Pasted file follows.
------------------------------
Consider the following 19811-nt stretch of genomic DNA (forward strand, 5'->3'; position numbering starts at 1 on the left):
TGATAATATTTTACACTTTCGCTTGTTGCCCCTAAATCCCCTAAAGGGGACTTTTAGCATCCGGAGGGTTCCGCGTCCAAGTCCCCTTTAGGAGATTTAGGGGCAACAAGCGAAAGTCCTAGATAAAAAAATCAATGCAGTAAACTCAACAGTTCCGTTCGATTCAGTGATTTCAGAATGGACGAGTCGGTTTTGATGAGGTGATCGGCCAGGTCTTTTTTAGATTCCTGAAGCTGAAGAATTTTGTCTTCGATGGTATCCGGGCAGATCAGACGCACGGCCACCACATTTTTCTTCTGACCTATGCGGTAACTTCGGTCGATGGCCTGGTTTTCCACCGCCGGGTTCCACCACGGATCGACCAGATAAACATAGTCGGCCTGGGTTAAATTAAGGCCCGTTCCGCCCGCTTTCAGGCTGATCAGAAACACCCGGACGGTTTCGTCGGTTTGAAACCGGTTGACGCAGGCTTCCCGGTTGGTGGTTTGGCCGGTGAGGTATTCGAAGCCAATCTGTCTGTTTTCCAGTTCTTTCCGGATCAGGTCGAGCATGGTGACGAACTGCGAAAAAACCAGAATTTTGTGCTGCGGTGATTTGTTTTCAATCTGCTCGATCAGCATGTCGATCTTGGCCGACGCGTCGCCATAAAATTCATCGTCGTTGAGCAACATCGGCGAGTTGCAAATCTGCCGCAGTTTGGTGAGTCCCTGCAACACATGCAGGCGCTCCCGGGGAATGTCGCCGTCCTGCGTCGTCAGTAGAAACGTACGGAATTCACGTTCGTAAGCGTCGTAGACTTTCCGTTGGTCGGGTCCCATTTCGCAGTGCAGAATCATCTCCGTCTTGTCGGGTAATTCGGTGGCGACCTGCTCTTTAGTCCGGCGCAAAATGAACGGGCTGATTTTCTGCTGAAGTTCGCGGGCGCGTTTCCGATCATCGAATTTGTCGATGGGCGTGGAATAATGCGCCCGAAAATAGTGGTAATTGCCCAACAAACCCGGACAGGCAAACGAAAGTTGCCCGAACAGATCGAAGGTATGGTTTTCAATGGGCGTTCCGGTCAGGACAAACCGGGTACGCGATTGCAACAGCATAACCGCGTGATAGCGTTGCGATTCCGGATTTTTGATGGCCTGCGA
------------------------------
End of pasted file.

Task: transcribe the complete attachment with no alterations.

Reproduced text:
Consider the following 19811-nt stretch of genomic DNA (forward strand, 5'->3'; position numbering starts at 1 on the left):
TGATAATATTTTACACTTTCGCTTGTTGCCCCTAAATCCCCTAAAGGGGACTTTTAGCATCCGGAGGGTTCCGCGTCCAAGTCCCCTTTAGGAGATTTAGGGGCAACAAGCGAAAGTCCTAGATAAAAAAATCAATGCAGTAAACTCAACAGTTCCGTTCGATTCAGTGATTTCAGAATGGACGAGTCGGTTTTGATGAGGTGATCGGCCAGGTCTTTTTTAGATTCCTGAAGCTGAAGAATTTTGTCTTCGATGGTATCCGGGCAGATCAGACGCACGGCCACCACATTTTTCTTCTGACCTATGCGGTAACTTCGGTCGATGGCCTGGTTTTCCACCGCCGGGTTCCACCACGGATCGACCAGATAAACATAGTCGGCCTGGGTTAAATTAAGGCCCGTTCCGCCCGCTTTCAGGCTGATCAGAAACACCCGGACGGTTTCGTCGGTTTGAAACCGGTTGACGCAGGCTTCCCGGTTGGTGGTTTGGCCGGTGAGGTATTCGAAGCCAATCTGTCTGTTTTCCAGTTCTTTCCGGATCAGGTCGAGCATGGTGACGAACTGCGAAAAAACCAGAATTTTGTGCTGCGGTGATTTGTTTTCAATCTGCTCGATCAGCATGTCGATCTTGGCCGACGCGTCGCCATAAAATTCATCGTCGTTGAGCAACATCGGCGAGTTGCAAATCTGCCGCAGTTTGGTGAGTCCCTGCAACACATGCAGGCGCTCCCGGGGAATGTCGCCGTCCTGCGTCGTCAGTAGAAACGTACGGAATTCACGTTCGTAAGCGTCGTAGACTTTCCGTTGGTCGGGTCCCATTTCGCAGTGCAGAATCATCTCCGTCTTGTCGGGTAATTCGGTGGCGACCTGCTCTTTAGTCCGGCGCAAAATGAACGGGCTGATTTTCTGCTGAAGTTCGCGGGCGCGTTTCCGATCATCGAATTTGTCGATGGGCGTGGAATAATGCGCCCGAAAATAGTGGTAATTGCCCAACAAACCCGGACAGGCAAACGAAAGTTGCCCGAACAGATCGAAGGTATGGTTTTCAATGGGCGTTCCGGTCAGGACAAACCGGGTACGCGATTGCAACAGCATAACCGCGTGATAGCGTTGCGATTCCGGATTTTTGATGGCCTGCGA